Do I really need to take a cold shower? A lot of lifehacker types and gurus advise making yourself regularly uncomfortable. For example, here’s Tim Ferriss:

I expose myself to a lot of duress and pain in say, the form of ice baths and cold exposure simply to develop my tolerance for the then unavoidable pain and disruption that comes to all of us. The more you schedule and practice discomfort deliberately, the less unplanned discomfort will throw off your life and control your life.

This practice derives from, as Tim Ferriss notes, ancient Stoic philosophers like Seneca:

Set aside a certain number of days, during which you shall be content with the scantiest and cheapest fare, with coarse and rough dress, saying to yourself the while: “Is this the condition that I feared?” It is precisely in times of immunity from care that the soul should toughen itself beforehand for occasions of greater stress, and it is while Fortune is kind that it should fortify itself against her violence.

Seneca is fundamentally right about this, the practice of voluntary discomfort can be exceptionally valuable. However, I’ll argue that one needs to be intentional about its implementation. There are risks.

Today, the practice of voluntary discomfort involves exposing yourself to uncomfortable situations. Consider this list from The Daily Stoic:

  • Cold Showers
  • Exercising in the morning
  • Walking in the cold underdressed
  • Fasting for a day
  • Sleeping on the floor

Why would you do this? The main reasons given are: gratitude, health benefits, and resilience. I think the case for some voluntary discomfort practices for the sake of gratitude and health benefits are strong, however resilience practice demands care.


Removing the daily comforts from your life helps you appreciate them more. Oscillating between cold and warm showers can be really pleasant.The meal after a long fast can be divine — no matter what it is. Similarly, I listen to a lot of music. Occasionally, I’ll refrain from intentionally listening to music for a week. When I return to it, I find music more moving and less ordinary. It’s easy to take the ability to listen to the best pieces of music ever made on demand for granted.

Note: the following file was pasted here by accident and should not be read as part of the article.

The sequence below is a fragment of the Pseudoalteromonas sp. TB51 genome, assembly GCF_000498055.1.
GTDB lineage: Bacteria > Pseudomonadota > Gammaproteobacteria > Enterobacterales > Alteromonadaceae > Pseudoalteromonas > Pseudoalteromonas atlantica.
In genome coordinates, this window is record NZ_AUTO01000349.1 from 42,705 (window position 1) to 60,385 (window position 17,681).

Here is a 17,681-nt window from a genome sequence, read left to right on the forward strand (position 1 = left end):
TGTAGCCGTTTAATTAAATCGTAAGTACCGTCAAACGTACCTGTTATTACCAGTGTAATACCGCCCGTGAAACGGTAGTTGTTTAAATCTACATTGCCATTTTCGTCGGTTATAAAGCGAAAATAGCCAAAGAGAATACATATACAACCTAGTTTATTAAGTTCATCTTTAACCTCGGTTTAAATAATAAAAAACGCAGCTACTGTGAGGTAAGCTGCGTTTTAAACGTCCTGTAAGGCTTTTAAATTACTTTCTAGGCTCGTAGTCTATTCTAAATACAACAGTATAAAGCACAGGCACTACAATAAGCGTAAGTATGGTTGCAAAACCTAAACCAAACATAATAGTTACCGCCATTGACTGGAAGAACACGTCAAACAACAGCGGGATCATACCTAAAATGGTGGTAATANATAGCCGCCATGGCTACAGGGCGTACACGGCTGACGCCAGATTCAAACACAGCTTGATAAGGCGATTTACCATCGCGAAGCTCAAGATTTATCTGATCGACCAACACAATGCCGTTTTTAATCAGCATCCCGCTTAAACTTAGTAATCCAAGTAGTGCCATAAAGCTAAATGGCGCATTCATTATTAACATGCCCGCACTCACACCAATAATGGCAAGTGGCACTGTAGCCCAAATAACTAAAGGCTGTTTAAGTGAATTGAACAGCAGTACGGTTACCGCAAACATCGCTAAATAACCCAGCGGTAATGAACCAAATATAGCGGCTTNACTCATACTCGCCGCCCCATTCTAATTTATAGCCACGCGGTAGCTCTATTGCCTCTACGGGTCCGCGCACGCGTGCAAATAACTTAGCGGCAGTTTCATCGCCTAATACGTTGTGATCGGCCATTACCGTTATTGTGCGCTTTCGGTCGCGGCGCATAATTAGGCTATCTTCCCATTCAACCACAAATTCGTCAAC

This motivation for voluntary discomfort doesn’t apply to all of the specific examples listed above. For example, in my experience exercise doesn’t really make me cherish days when I don’t exercise that much more.

Overall, however the case for experiencing gratitude from voluntary discomfort is quite strong. It’s similar to the Stoic practice of negative visualization or praemeditatio malorum, which you can try here or read about here.

Health Benefits

Many of the examples from The Daily Stoic are simply healthy things to do. There are potential health benefits from fasting and taking cold showers.

Exercising is a great idea, whether it makes you uncomfortable or not. There are well known cognitive and physical benefits for exercise. If you’re looking for a way to improve your life and you’re not exercising regularly, stop what you’re doing right now and spend a few minutes making that happen.

That said, let’s move onto the most popular reason cited for voluntary discomfort.


One of the main reasons cited for voluntary discomfort is that it builds resilience. This is the reason Tim Ferriss explicitly gave. Seneca gestured at it as well. Here’s the contemporary philosopher Bill Irvine:

Stoics can transform themselves into individuals remarkable for their courage and self-control. They will be able to do things that others dread doing, and they will be able to refrain from doing things that others cannot resist doing.

Bill Irvine focuses on self-control, but it’s resilience that unlocks this ability. The ability to be resilient against temptation and stressors.

The thought is that we’re fragile. The contemporary affluent Westerner (at least by global standards) lives a by and large materially comfortable life. Even those who are not affluent by global standards may have it better off than Seneca (one of the richest men in his time period) in some ways. Of course, it’s not all roses, but the fact that we consider taking a cold shower, fasting, sleeping on the floor to be voluntary discomforts is revealing. Back in the day, these might be the default ways of being. Today, we are fragile.

However, does doing something like taking a cold shower make you more resilient? Note that there are two types of resiliency: general and narrow. If someone is generally resilient then they can withstand the impact of stressors generally. If someone is narrowly resilient, then they can withstand the impact of a specific kind of stressor. Taking cold showers will make you narrowly resilient: it will make you better at withstanding cold showers. However, does it make you better at handling a stressful business meeting? Better at handling financial worry? More likely to avoid the siren of social media? It’s not immediately obvious.